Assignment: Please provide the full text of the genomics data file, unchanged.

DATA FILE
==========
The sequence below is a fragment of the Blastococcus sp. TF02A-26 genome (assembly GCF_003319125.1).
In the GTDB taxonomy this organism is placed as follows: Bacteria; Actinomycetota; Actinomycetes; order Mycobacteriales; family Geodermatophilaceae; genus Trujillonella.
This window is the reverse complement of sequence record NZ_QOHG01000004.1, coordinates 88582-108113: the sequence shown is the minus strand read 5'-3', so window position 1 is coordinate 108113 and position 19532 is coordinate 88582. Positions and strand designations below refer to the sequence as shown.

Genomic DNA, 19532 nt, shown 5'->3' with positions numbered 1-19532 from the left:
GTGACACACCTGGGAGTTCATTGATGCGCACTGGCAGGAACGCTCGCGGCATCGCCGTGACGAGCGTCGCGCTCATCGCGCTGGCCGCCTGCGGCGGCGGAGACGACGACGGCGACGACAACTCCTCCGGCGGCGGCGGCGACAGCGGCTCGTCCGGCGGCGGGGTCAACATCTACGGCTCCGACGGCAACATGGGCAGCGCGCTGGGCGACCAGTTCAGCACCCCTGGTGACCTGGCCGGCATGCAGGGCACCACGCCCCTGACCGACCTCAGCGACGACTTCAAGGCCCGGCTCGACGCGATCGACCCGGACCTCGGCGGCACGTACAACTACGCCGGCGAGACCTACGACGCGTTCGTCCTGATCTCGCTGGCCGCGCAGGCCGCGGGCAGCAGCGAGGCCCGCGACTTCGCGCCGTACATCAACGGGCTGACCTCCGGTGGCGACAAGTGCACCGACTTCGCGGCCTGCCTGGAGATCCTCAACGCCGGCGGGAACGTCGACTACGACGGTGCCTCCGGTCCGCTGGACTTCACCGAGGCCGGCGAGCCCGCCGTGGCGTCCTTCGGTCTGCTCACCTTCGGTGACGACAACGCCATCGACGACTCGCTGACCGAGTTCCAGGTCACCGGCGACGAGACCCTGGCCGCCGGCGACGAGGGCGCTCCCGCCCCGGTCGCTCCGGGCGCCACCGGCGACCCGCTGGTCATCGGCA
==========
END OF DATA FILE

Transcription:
The sequence below is a fragment of the Blastococcus sp. TF02A-26 genome (assembly GCF_003319125.1).
In the GTDB taxonomy this organism is placed as follows: Bacteria; Actinomycetota; Actinomycetes; order Mycobacteriales; family Geodermatophilaceae; genus Trujillonella.
This window is the reverse complement of sequence record NZ_QOHG01000004.1, coordinates 88582-108113: the sequence shown is the minus strand read 5'-3', so window position 1 is coordinate 108113 and position 19532 is coordinate 88582. Positions and strand designations below refer to the sequence as shown.

Genomic DNA, 19532 nt, shown 5'->3' with positions numbered 1-19532 from the left:
GTGACACACCTGGGAGTTCATTGATGCGCACTGGCAGGAACGCTCGCGGCATCGCCGTGACGAGCGTCGCGCTCATCGCGCTGGCCGCCTGCGGCGGCGGAGACGACGACGGCGACGACAACTCCTCCGGCGGCGGCGGCGACAGCGGCTCGTCCGGCGGCGGGGTCAACATCTACGGCTCCGACGGCAACATGGGCAGCGCGCTGGGCGACCAGTTCAGCACCCCTGGTGACCTGGCCGGCATGCAGGGCACCACGCCCCTGACCGACCTCAGCGACGACTTCAAGGCCCGGCTCGACGCGATCGACCCGGACCTCGGCGGCACGTACAACTACGCCGGCGAGACCTACGACGCGTTCGTCCTGATCTCGCTGGCCGCGCAGGCCGCGGGCAGCAGCGAGGCCCGCGACTTCGCGCCGTACATCAACGGGCTGACCTCCGGTGGCGACAAGTGCACCGACTTCGCGGCCTGCCTGGAGATCCTCAACGCCGGCGGGAACGTCGACTACGACGGTGCCTCCGGTCCGCTGGACTTCACCGAGGCCGGCGAGCCCGCCGTGGCGTCCTTCGGTCTGCTCACCTTCGGTGACGACAACGCCATCGACGACTCGCTGACCGAGTTCCAGGTCACCGGCGACGAGACCCTGGCCGCCGGCGACGAGGGCGCTCCCGCCCCGGTCGCTCCGGGCGCCACCGGCGACCCGCTGGTCATCGGCA